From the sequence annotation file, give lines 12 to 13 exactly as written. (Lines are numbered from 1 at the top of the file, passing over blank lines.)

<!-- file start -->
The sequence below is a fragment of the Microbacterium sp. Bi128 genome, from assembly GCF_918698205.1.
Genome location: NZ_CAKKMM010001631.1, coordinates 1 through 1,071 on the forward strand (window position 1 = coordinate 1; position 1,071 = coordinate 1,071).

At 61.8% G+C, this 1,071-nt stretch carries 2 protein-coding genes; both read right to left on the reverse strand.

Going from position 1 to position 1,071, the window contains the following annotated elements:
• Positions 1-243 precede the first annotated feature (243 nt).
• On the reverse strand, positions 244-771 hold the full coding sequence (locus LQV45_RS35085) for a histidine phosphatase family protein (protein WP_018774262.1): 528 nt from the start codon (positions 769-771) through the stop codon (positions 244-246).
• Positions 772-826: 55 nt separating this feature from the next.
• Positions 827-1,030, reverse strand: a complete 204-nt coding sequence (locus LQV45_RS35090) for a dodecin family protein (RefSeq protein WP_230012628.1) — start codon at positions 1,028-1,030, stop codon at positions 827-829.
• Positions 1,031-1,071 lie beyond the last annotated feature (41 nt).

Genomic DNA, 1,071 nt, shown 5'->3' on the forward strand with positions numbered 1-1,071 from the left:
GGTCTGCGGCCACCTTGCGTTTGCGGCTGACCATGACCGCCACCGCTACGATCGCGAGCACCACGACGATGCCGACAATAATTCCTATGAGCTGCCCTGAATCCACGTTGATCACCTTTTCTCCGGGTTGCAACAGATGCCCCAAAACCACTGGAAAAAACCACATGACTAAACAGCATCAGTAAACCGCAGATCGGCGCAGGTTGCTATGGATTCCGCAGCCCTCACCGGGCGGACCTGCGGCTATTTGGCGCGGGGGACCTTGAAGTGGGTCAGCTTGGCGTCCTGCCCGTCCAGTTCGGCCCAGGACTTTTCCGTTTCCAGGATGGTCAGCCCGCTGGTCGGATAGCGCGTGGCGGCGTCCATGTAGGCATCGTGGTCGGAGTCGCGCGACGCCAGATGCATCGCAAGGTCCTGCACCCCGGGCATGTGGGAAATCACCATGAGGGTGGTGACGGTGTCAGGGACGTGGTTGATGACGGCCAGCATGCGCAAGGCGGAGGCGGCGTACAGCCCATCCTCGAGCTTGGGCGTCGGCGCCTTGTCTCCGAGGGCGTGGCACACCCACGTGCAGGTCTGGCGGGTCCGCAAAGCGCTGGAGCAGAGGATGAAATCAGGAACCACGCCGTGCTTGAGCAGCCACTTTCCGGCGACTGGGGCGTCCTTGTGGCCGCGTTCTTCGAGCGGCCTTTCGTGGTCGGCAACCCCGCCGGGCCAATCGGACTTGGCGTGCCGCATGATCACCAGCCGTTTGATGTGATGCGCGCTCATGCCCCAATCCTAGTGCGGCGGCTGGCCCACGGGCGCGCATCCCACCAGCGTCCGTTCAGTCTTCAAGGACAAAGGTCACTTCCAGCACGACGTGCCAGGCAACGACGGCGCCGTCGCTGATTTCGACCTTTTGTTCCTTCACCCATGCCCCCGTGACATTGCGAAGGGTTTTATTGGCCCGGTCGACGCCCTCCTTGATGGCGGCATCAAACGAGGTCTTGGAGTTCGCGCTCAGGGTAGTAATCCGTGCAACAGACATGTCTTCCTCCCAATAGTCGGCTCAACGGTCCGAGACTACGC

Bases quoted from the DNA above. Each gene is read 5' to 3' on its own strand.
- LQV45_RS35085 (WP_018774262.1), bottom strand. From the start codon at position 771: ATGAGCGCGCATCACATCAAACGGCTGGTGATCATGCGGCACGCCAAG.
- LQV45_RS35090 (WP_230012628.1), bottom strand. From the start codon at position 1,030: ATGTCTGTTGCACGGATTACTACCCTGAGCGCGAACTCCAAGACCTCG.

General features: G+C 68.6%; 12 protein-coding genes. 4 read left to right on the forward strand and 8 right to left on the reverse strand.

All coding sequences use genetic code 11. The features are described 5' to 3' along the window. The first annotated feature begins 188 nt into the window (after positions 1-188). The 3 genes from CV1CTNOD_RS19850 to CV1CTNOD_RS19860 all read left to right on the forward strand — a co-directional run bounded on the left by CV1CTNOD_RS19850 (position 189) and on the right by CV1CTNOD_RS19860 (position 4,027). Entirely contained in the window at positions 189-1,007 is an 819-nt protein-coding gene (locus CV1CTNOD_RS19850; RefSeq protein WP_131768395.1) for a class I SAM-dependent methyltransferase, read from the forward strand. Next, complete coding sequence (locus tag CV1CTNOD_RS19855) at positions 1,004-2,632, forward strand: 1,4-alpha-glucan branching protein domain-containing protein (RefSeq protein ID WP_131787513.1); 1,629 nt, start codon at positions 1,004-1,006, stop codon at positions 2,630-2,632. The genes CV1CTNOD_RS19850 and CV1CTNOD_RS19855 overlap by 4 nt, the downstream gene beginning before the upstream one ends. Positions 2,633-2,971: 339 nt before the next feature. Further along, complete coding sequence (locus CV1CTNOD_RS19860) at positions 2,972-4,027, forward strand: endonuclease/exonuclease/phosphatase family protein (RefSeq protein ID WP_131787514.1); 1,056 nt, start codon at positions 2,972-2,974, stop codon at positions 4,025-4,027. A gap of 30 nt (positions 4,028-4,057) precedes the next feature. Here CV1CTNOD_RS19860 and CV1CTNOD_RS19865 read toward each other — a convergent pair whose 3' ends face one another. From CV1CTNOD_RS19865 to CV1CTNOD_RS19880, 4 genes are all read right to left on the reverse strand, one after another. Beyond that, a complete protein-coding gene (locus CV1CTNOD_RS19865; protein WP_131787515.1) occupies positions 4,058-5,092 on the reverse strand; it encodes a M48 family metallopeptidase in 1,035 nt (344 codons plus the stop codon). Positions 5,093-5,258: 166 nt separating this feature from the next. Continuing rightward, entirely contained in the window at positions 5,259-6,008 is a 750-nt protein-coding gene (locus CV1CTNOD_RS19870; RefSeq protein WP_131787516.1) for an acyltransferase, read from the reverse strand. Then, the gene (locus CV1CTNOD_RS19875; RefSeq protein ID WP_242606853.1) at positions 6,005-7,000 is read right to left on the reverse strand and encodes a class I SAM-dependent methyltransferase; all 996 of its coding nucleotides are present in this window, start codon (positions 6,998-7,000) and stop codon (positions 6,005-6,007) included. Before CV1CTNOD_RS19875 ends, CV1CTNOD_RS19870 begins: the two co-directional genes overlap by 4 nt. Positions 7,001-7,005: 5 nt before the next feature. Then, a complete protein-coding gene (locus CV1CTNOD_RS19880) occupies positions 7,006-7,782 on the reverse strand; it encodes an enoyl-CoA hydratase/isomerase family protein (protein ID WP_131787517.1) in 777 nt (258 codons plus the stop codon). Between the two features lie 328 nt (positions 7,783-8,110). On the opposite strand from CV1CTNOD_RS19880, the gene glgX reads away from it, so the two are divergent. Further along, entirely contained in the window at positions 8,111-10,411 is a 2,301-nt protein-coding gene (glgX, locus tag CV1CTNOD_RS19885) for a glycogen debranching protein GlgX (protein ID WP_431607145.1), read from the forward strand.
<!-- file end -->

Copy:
Bases quoted from the DNA above. Each gene is read 5' to 3' on its own strand.
- LQV45_RS35085 (WP_018774262.1), bottom strand. From the start codon at position 771: ATGAGCGCGCATCACATCAAACGGCTGGTGATCATGCGGCACGCCAAG.